You’re ugly. Oh, just kidding.

If you’re not reading my blog every week, what good are you? Or maybe you forgot how to read – THAT explains it.

Oh, I’m just joking with you. C’mon, I mean if we can’t laugh about things like this, what’s the point? You’re taking me too seriously.

The fact is, sarcasm was a part of my upbringing and last week I came closer to understanding the source of our sarcastic side.

"Oh, a wise guy, 'ay?" I think sarcasm is a defense mechanism.

“Smart-ass” remarks were delivered with a smile or a laugh and cast off as humor. If the intended recipient, take me for instance, didn’t get the joke or took it to heart, I was declared “overly sensitive” or “taking things too seriously.”

In my opinion, it is not a desirable trait like “your mother’s love of music” or “your father’s laugh.” It’s a birth defect. Something worth overcoming.

“Come on! Where’s your sense of humor, for cripe sake?”

Sarcasm is harsh communication – said to be “the lowest form of humor,” … “a cutting remark intended to wound.” Raised with sarcasm, a child learns the language as a defense mechanism. You gotta be able to dish it out, or what good are ya. Even more, you got to be able to take it or suffer.


Sarcasm was, and sadly still is, part of my language tool box, but I’ve been working on it ever since that 10-year-old boy called me on it.

Summers from 2005 through 2007, I was the medic and nature lady at Glenwood’s Camp Getchow. I’ll never forget the lesson.

I said something sarcastic to a camper. I don’t know – “don’t’ come back unless your arm’s broken” maybe. It doesn’t matter. What matters is his reply. 

“I don’t understand what you mean.”

Whoa. Right between the eyes. I was trying to help these kids, get along with them, be a good role model. sigh. Good lesson – one that hit me right between the ears. He didn’t understand my sarcastic remark. I would be forced to communicate clearly, plainly, if I wanted to be understood.

If we don’t speak clearly, how can anyone know who we are? What are we hiding? Why the mask? 

Now, I’m not talking about humor. Being fun and funny without being sarcastic takes true wit, thought. I’ll fall for a guy who’s got a great smile and a smart sense of humor. (Lord knows I’ve done it before.)

Recently I was talking casually with a client and fell comfortably into my semi-sarcastic mode. He just stared at me. Seemed to be searching his brain to understand me. I had to keep saying, “just kidding … I’m just kidding.”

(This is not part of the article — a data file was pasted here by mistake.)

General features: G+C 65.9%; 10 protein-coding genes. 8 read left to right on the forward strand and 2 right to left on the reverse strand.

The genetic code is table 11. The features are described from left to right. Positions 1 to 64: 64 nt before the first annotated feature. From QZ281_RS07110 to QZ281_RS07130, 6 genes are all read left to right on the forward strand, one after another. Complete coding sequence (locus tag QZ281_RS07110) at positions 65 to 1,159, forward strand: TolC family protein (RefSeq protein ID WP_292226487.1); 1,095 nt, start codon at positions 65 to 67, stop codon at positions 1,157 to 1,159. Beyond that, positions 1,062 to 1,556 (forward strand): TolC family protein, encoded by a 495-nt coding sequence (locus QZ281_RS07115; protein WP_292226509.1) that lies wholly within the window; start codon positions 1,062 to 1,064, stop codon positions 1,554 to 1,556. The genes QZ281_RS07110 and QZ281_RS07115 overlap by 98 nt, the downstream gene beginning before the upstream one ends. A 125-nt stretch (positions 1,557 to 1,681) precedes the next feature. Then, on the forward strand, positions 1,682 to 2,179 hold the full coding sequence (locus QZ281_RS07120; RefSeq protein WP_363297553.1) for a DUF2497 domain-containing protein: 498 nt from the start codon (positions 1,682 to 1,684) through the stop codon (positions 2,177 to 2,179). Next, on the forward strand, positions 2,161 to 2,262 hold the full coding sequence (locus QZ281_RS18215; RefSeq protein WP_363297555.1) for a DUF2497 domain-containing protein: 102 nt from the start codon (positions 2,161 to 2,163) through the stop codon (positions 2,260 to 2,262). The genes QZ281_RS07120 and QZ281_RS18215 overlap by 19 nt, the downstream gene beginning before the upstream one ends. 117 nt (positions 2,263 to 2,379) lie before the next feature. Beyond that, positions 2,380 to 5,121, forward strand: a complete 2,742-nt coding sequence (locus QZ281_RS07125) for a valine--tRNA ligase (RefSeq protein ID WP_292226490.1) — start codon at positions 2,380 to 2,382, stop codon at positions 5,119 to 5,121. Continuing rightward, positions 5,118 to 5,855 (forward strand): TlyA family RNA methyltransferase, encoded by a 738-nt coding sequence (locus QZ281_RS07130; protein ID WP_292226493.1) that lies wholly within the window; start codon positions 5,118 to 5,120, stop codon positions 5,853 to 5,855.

And I call myself a communications expert.

I’ve decided I don’t want to work that hard anymore. I don’t want to put my energy into keeping up with sarcastic people nor explain what I mean.

One more thing, sarcasm gone sour is caustic. Maybe you’ve been on the other end of the string dancing to someone being sarcastic and caustic. I shut down, move away. Door closed.

What about you? How do you deal with sarcasm? Do you throw it back?

In my view, wisdom calls for understanding. I don’t need to be sarcastic to get along, to communicate. In fact, I think we’d be better off without it. Call me Pollyanna – I’m fine with that. Peaceful, easy feelings. What did Billy Joel say, “Don’t want clever conversation, never want to work that hard … ”




7 responses to “You’re ugly. Oh, just kidding.

  1. Even followed by just kidding, the subconscious
    Heard the words. Damage done!
    My students have let me know how
    Hurtful sarcasm can be. Taught me a lesson!

  2. “Sarcasm” wounds a lot of souls who struggle with just fitting in.
    Unless you have experienced it, it is hard to understand the meaning of the sarcasm and most young people draw it into themselves and plunge into feelings of “I am OK?” Today, it is a big factor of bullying in the schools.
    Good writing, Kris.

  3. Nice job Kris. You’re right, we were raised with sarcasm. We honed it on each other (of our siblings) and learned limits. We learned when to back off, when it was too much, how to correct when feelings were hurt. We learned where the edges were. It became an art, we thought. Some people don’t have that awareness or empathy and can gouge, when perhaps a little bite in their humor was the intent. It can be difficult to manage and so yes, best not to go there .

  4. I have been caught in the web of sarcasm. . . for some reason it surprises me when it catches me and I get my feelings hurt! Huh – thought I was smarter than that.

    Another lesson learned, forgotten and hopefully re-learned!

    Thanks Wordy!

    • Thanks, Robin. I don’t think sarcastic people know they are hurting. It’s kind of the sbd of communication – slick but deadly.

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